Saturday, June 29, 2013
Reading List: Time Reborn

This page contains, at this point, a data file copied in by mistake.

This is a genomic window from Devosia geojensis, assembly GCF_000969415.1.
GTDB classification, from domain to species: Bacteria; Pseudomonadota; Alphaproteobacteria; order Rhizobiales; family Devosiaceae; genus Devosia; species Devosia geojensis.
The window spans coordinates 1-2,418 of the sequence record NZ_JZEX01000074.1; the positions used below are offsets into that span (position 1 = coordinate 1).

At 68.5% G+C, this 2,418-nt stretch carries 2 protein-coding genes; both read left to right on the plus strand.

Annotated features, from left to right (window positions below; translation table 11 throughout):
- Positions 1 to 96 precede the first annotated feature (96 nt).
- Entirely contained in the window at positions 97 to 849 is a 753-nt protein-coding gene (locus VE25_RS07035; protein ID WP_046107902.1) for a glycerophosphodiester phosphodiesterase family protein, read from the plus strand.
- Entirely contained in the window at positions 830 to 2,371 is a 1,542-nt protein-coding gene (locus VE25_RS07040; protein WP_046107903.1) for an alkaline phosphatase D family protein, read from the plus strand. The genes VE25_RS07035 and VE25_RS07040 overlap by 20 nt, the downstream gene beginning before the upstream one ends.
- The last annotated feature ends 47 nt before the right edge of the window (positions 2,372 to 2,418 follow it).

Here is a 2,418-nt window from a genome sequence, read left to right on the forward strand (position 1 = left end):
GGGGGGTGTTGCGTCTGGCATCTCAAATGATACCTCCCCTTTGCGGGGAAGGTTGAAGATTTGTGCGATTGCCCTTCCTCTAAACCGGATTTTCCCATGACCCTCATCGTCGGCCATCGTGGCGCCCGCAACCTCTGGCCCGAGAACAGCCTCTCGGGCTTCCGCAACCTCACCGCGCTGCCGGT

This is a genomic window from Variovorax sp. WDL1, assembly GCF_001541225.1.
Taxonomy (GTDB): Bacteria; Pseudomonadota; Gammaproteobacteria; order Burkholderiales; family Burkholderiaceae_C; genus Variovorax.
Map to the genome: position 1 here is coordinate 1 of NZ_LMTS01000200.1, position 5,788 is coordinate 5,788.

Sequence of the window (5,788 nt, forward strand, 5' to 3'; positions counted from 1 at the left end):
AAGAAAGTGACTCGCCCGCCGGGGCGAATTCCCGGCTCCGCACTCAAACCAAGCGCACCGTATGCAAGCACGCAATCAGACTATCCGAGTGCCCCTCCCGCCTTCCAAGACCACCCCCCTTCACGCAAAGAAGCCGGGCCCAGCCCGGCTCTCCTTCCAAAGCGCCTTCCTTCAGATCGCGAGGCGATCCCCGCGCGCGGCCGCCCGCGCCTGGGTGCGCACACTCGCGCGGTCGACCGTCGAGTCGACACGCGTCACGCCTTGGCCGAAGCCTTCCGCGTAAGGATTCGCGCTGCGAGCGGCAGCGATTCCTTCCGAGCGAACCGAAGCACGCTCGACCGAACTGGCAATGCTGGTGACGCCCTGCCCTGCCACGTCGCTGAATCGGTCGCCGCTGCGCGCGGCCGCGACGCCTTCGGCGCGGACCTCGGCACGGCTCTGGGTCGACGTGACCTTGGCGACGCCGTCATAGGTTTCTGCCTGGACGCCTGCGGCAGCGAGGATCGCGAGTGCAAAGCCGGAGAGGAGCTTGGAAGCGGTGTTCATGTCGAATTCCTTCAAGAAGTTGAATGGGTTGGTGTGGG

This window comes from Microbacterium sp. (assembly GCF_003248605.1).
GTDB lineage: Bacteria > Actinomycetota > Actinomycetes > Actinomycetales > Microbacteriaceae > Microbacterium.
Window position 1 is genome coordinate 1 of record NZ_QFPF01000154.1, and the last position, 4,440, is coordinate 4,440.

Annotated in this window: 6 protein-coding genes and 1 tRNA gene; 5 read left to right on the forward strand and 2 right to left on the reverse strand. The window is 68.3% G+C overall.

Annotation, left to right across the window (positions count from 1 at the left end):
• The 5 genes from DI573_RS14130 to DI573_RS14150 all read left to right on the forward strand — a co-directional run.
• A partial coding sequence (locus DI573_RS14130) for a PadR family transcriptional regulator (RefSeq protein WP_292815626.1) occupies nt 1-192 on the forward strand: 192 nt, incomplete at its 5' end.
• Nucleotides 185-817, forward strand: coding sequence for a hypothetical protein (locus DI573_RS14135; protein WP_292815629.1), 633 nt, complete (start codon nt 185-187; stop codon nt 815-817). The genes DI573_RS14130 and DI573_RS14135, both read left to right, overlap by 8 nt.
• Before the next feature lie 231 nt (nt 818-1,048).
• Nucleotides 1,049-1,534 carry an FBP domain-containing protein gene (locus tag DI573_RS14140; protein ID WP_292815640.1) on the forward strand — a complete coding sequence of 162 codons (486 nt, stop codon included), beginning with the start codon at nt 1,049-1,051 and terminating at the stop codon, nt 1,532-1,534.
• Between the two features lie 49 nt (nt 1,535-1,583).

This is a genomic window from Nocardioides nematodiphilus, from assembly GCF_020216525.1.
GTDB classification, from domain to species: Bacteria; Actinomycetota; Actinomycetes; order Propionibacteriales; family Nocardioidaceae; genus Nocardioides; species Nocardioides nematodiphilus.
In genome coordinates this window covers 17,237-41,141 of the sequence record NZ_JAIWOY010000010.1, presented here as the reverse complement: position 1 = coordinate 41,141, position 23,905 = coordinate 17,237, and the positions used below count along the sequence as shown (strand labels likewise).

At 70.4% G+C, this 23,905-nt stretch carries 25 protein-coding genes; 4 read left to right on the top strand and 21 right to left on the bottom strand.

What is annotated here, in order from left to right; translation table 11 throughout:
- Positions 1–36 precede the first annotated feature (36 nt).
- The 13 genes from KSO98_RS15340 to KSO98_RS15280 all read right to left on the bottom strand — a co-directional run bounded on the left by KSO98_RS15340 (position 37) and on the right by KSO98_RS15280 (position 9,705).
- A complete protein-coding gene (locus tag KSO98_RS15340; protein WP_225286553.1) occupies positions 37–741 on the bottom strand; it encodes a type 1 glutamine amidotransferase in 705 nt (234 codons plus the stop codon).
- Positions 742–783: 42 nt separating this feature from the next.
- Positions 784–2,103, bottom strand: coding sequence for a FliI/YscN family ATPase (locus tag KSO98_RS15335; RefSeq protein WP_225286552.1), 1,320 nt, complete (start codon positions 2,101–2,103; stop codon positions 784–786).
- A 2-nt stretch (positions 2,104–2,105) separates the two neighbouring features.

- Smolin, Lee. Time Reborn. New York: Houghton Mifflin, 2013. ISBN 978-0-547-51172-6.